The pandemic hasn’t robbed Bree Street of its mojo. Far from it. The jewel in the CBD’s crown is constantly reinventing itself thanks to innovative entrepreneurs.
It’s the beating heart of the Cape Town CBD, still standing after having enduring 18 months of South Africa’s draconian lockdown. Sure, the curfews, alcohol bans and exodus of office workers from the once-bustling CBD have taken their toll.
But Bree Street is still brimming with life, its tenacious and talented business owners, entrepreneurs and property developers pulling out all the stops to survive through foresight, grit, determination, agility and hard work.
While recent reports have suggested it’s been reduced to a ghost town, they’re exaggerated. Currently there are only 12 vacant shops out of 90 retail and entertainment entities. Some of these have closed their doors for good or relocated due to impossibly high rentals and the economic downturn brought on by Covid-19.
They include stalwart destination establishments such as Le Tête, Jason Bakery, Kirsten Goss, Missibaba and Folk Coffee Anthropology. But all is not lost. Bree St is still home to 91 businesses including 15 architect, engineering and energy firms, 21 accounting, insurance and financial services establishments, 11 property and real estate companies and 9 corporate head offices.
FIGHTING THE GOOD FIGHT
Heather Mills, owner of iconic Skilly laMinx, cites the resilience of entrepreneurs, especially those who own independent stores that add character to the Cape Town CBD offering. “These businesses add charm not only to Bree St but to town itself and are destination establishments that play an important role in the CBD economy.”
Skinny laMinx is one of them. Heather and her crew have been based in Bree St, which she calls “Long St for grownups”, for 10 years. It’s been an amazing ride, but she is quick to admit that operating in a pandemic has been testing. Problems with her online store and having to retrench staff were only two of the challenges. “But we pulled through: customers were extremely supportive and when the lockdowns started to ease, they came back to the store and placed their orders.”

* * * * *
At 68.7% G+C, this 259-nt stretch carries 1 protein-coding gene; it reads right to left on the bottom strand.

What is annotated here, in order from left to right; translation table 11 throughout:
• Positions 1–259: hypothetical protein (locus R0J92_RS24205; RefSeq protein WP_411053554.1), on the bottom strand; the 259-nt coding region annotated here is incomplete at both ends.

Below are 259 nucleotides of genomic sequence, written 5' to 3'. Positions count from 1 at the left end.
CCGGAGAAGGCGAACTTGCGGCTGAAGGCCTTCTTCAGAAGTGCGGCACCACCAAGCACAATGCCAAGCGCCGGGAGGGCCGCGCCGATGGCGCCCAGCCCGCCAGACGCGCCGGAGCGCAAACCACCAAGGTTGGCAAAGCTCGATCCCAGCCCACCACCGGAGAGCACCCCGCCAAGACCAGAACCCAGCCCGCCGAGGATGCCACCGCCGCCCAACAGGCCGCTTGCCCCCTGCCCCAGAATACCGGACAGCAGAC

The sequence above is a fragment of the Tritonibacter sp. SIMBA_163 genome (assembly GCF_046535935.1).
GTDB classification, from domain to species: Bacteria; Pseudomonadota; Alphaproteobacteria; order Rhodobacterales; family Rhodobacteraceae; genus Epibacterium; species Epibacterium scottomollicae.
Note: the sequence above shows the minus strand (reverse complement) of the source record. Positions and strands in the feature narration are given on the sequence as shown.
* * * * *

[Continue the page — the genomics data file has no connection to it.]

Mills says Bree St business owners also reached out to each other and offered support. “There has been a lot of generosity and sharing of information over this time.”
ENTREPRENEURS PULL OUT THE STOPS
Mills is only one of a tribe of Bree St entrepreneurs who have showed their mettle. Take respected chef Matt Manning, owner of fine dining destination Grub & Vine, who has consistently adapted and added to his offering to survive the pandemic. From starting Culture Wine Bar to launching a Wine Library and hub, he has soldiered on with great success.
Then there’s Debbie Wynne, owner of the iconic Café Frank who recently celebrated 12 years in Bree St. She erected a parklet to extend her outdoor area and also reached out to dog owners by making her establishment pooch friendly with a doggie menu to boot.
Other female entrepreneurs who have gone the extra mile are Clay Café in the City owner Jade Saunders – with her unique Central City offering – and Between Us eatery co-owners, twin-sister duo Jamie and Jesse Friedberg.
Then there’s the husband-and-wife team, Alexandra Hojer and Barry Armitage, who own clothing design store Alexandra Hojer Atelier. And entrepreneur Ofer Hollinger, whose hole-in-the-wall hatch eatery, Nish Nush, has fast developed a cult following for its delicious falafel and schwarmas.
LIVING THE LIFE
Little wonder then that Bree St is also a prime residential location. With the completion of the soaring development 16 on Bree in 2020 – valued at R860 million – the Foreshore gained 392 units of prime residential real estate.
Following hot on its heels is the R150-million landmark heritage development, The Barracks, which is currently under construction after a decade of planning. Situated on the corner of Bree and Strand sts, the development (which is also home to iconic Bree St retailer Mike’s Sports) will add a striking new dimension to the residential and retail offering of the area.
The sleek residential complex will have 64 micro-apartments, an exclusive rooftop wellness as well as myriad upmarket restaurants. Already open is MiCaffè Milano, a chic cosmopolitan coffee shop with a nod to Milan’s coffee culture. The addition of The Barracks to the Bree Street residential pool will bring the number of units to 726.
AFRICA’S FIRST BIOPHILIC BUILDING
Then there’s The Fynbos, the brand-new kid on the block that, once completed, will add 689 apartments to the Bree St residential pool. Still in the planning phase, Africa’s first biophilic building, which will have 1 200 m² of vertical gardens, will rejuvenate the bland hub of Upper Bree St and turn it into a sought-after location, promoting plant-based living.
The investment in the street is heartening. Renewal is constant. As we went to print, La Tete’s venue had just been taken over by a new eatery, The Royal Oyster Bar. So, here’s to the band on Bree, who continue to make it happen.
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IMAGES: CCID, The Fynbos, Lane van Tonder